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NASA’s permanent rover with a helicopter of ingenuity



Selfie of perseverance with ingenuity

NASA’s Perseverance Mars rover took a selfie with the Ingenuity helicopter seen here about 13 feet (3.9 meters) from the rover. This image was taken by the WASTON camera of the rover’s robotic arm on April 6, 2021, the 46th Martian day, or sol, of the mission. Credit: NASA / JPL-Caltech / MSSS

NASAis the latest Mars The rover used a camera at the end of its robotic arm to capture this shot with the Ingenuity helicopter nearby.

NASA’s Perseverance Mars rover took a selfie with the Ingenuity helicopter seen here about 13 feet (4 meters) in this April 6, 2021 image, the 46th Martian day or salt, from the mission. Permanence captures the image using a camera called WATSON (wide-angle topographic sensor for operations and engineering), part of the SHERLOC tool (Raman and Luminescence Habitat Scanning for Organic and Chemicals), located at the end of the rover’s robotic arm.

Perseverance’s selfie was ingeniously combined with 62 separate images taken while the rover was looking at the helicopter, and then again while looking at the WATSON camera. Videos explaining how NASA rovers take selfies for perseverance and curiosity can be found here.

Persistence with ingenuity on Mars up close

Selfie on NASA’s Perseverance Mars rover with the Ingenuity helicopter on Mars, close-up. Credit: NASA / JPL-Caltech / MSSS

Once the team is ready to try the first flight, Permanence will receive and submit to Ingenuity the final flight instructions from JPL mission controllers. Several factors will determine the exact flight time, including modeling of local wind patterns, informed by measurements made by the MEDA (Mars Environmental Dynamics Analyzer) instrument on board the Persistence. Ingenuity will trigger your rotors to 2537 rpm, and if all the final self-checks look good, get up. After climbing at a speed of about 3 feet per second (1 meter per second), the helicopter will hover 10 feet (3 meters) above the surface for up to 30 seconds. Then ingenuity will descend and touch the surface of Mars again.

Perseverance, watching the ingenuity of Mars

NASA’s Perseverance Mars rover, which watches the Mars resourcefulness helicopter. Credit: NASA / JPL-Caltech / MSSS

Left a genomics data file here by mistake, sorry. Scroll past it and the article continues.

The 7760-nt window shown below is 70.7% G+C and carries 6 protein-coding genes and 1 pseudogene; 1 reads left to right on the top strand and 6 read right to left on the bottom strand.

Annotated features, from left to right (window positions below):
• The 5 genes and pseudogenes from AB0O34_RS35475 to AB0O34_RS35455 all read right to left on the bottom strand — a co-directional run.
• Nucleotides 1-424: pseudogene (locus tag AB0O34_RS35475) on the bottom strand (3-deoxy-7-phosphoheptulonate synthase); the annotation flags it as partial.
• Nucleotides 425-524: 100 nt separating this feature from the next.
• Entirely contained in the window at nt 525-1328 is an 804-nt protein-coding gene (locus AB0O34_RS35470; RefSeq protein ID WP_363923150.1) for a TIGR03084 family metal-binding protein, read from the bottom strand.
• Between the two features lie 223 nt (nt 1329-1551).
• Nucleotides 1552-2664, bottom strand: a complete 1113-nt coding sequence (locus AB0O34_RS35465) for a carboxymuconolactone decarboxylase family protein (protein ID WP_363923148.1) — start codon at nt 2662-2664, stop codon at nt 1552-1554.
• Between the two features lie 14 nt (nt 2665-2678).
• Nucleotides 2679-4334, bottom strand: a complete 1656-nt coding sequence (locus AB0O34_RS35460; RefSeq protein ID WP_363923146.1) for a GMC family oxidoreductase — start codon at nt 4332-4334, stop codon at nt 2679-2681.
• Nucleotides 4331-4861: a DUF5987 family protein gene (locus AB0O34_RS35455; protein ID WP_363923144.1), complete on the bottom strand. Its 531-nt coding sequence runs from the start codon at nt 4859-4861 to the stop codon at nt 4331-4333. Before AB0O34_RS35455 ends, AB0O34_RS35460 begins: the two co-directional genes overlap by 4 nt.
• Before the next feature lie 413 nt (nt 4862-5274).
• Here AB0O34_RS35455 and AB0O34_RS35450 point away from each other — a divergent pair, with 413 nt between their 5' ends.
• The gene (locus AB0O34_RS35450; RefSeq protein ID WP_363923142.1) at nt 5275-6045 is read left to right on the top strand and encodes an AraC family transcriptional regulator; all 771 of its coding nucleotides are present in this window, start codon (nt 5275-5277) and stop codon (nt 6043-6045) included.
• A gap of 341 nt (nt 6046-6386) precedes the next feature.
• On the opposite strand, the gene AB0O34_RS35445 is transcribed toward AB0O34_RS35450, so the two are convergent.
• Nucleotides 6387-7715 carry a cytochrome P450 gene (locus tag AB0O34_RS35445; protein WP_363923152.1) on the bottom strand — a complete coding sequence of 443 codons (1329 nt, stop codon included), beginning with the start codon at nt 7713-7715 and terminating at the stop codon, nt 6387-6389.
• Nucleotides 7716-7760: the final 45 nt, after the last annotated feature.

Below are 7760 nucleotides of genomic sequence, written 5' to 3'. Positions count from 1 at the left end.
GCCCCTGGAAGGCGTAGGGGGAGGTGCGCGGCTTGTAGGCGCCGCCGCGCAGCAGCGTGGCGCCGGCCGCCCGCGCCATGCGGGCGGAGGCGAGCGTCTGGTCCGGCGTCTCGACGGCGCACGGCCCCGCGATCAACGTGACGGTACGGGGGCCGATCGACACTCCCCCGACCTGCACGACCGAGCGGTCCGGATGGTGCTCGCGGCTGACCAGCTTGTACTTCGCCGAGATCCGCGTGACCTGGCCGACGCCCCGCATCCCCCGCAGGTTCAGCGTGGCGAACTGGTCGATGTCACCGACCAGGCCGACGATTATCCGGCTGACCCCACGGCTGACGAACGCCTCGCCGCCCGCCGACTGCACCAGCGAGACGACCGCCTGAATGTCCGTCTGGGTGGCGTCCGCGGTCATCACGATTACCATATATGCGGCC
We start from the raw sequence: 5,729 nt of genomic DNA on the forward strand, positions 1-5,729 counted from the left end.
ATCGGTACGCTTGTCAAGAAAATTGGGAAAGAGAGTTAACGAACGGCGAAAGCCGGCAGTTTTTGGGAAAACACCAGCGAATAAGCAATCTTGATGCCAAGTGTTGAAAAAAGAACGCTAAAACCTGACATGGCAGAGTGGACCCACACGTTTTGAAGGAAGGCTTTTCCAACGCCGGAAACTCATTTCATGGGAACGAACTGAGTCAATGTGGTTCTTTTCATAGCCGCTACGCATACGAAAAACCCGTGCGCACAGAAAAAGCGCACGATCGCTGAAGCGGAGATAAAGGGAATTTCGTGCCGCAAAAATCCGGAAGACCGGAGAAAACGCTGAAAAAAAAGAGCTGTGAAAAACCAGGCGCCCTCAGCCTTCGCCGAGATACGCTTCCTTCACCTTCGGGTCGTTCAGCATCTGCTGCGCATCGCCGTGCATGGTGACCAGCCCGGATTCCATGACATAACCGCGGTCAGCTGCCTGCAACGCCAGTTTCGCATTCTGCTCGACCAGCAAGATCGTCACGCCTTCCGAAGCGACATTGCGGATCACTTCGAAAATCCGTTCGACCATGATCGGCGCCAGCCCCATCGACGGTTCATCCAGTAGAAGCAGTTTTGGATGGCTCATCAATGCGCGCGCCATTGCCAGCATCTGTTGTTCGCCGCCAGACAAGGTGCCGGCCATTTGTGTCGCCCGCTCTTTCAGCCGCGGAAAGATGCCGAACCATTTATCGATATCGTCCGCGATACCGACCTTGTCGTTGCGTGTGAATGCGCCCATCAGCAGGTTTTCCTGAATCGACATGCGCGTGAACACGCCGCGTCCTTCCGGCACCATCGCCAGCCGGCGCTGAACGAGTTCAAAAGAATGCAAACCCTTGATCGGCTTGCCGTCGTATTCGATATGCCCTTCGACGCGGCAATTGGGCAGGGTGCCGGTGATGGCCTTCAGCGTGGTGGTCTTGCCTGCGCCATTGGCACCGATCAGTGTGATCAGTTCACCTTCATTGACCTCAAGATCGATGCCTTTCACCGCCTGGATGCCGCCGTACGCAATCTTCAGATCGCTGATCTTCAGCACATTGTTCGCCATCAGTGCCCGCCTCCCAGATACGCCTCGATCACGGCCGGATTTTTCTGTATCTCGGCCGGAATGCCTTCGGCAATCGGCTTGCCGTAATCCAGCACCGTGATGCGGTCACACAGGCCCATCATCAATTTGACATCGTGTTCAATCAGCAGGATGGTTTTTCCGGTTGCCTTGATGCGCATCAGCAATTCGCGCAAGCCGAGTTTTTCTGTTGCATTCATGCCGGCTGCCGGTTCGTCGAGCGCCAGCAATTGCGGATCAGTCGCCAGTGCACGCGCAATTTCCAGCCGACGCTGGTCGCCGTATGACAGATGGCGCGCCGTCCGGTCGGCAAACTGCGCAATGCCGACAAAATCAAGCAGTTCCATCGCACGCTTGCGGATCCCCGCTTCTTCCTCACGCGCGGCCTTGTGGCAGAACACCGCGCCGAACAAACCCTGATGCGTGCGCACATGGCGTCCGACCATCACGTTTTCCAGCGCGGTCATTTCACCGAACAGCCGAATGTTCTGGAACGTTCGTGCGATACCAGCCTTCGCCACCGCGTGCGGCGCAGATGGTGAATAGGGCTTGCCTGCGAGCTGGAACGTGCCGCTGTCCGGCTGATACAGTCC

A few hours after the first flight, Perseverance will reduce Ingenuity’s first set of engineering data and possibly images and video from the rover’s navigation cameras and the Mastcam-Z, a pair of scalable cameras. From the data down this first night after the flight, the ingenuity team expects to be able to determine if his first attempt to fly to Mars was successful. The results of the flight tests will be discussed by the Ingenuity team at a press conference the same day.

NASA’s Jet Propulsion Laboratory has built and managed operations of perseverance and ingenuity for the agency. Caltech in Pasadena, California, manages the JPL for NASA. WATSON was built by Malin Space Science Systems (MSSS) in San Diego and is co-operated by MSSS and JPL.

Persistence, watching the WATSON camera on Mars

NASA’s Perseverance Mars rover looking at the WATSON camera on Mars. Credit: NASA / JPL-Caltech / MSSS

The demonstration of helicopter technology on Mars is supported by the NASA Science Mission Directorate, the Aeronautics Research Mission Directorate and the Space Technology Directorate.

The main goal of the Persistence of Mars mission is astrobiology, including the search for signs of ancient microbial life. The rover will characterize the geology of the planet and the past climate, pave the way for human exploration of the Red Planet and will be the first mission to collect and cache Martian rocks and regolith (broken rocks and dust).

Subsequent NASA missions, in collaboration with ESA (European Space Agency), will send spacecraft to Mars to take these sealed samples from the surface and return them to Earth for in-depth analysis.

The Sustainability of Mars 2020 mission is part of NASA’s Moon-to-Mars exploration approach, which includes Artemis’ missions to the moon to help prepare for human exploration of the Red Planet.




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